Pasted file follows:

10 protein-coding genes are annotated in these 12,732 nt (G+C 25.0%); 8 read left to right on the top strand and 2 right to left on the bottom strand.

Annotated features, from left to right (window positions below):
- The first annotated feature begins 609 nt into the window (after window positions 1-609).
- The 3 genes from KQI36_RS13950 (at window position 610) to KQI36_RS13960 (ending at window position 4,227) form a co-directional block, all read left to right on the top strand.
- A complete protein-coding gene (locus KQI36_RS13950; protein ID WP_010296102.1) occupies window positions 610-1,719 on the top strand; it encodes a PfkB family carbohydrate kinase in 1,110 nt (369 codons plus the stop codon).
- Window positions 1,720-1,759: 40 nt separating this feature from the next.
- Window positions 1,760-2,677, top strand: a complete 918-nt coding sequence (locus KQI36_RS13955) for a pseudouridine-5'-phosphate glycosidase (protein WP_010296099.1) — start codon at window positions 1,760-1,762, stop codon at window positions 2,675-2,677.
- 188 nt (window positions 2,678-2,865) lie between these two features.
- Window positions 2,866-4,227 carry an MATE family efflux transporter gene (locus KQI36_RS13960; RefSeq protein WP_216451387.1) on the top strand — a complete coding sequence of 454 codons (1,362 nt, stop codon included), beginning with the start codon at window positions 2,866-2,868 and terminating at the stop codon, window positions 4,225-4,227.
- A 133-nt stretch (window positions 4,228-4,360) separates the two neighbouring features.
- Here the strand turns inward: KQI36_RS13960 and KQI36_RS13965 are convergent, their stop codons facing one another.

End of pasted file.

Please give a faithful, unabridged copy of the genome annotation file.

10 protein-coding genes are annotated in these 12,732 nt (G+C 25.0%); 8 read left to right on the top strand and 2 right to left on the bottom strand.

Annotated features, from left to right (window positions below):
- The first annotated feature begins 609 nt into the window (after window positions 1-609).
- The 3 genes from KQI36_RS13950 (at window position 610) to KQI36_RS13960 (ending at window position 4,227) form a co-directional block, all read left to right on the top strand.
- A complete protein-coding gene (locus KQI36_RS13950; protein ID WP_010296102.1) occupies window positions 610-1,719 on the top strand; it encodes a PfkB family carbohydrate kinase in 1,110 nt (369 codons plus the stop codon).
- Window positions 1,720-1,759: 40 nt separating this feature from the next.
- Window positions 1,760-2,677, top strand: a complete 918-nt coding sequence (locus KQI36_RS13955) for a pseudouridine-5'-phosphate glycosidase (protein WP_010296099.1) — start codon at window positions 1,760-1,762, stop codon at window positions 2,675-2,677.
- 188 nt (window positions 2,678-2,865) lie between these two features.
- Window positions 2,866-4,227 carry an MATE family efflux transporter gene (locus KQI36_RS13960; RefSeq protein WP_216451387.1) on the top strand — a complete coding sequence of 454 codons (1,362 nt, stop codon included), beginning with the start codon at window positions 2,866-2,868 and terminating at the stop codon, window positions 4,225-4,227.
- A 133-nt stretch (window positions 4,228-4,360) separates the two neighbouring features.
- Here the strand turns inward: KQI36_RS13960 and KQI36_RS13965 are convergent, their stop codons facing one another.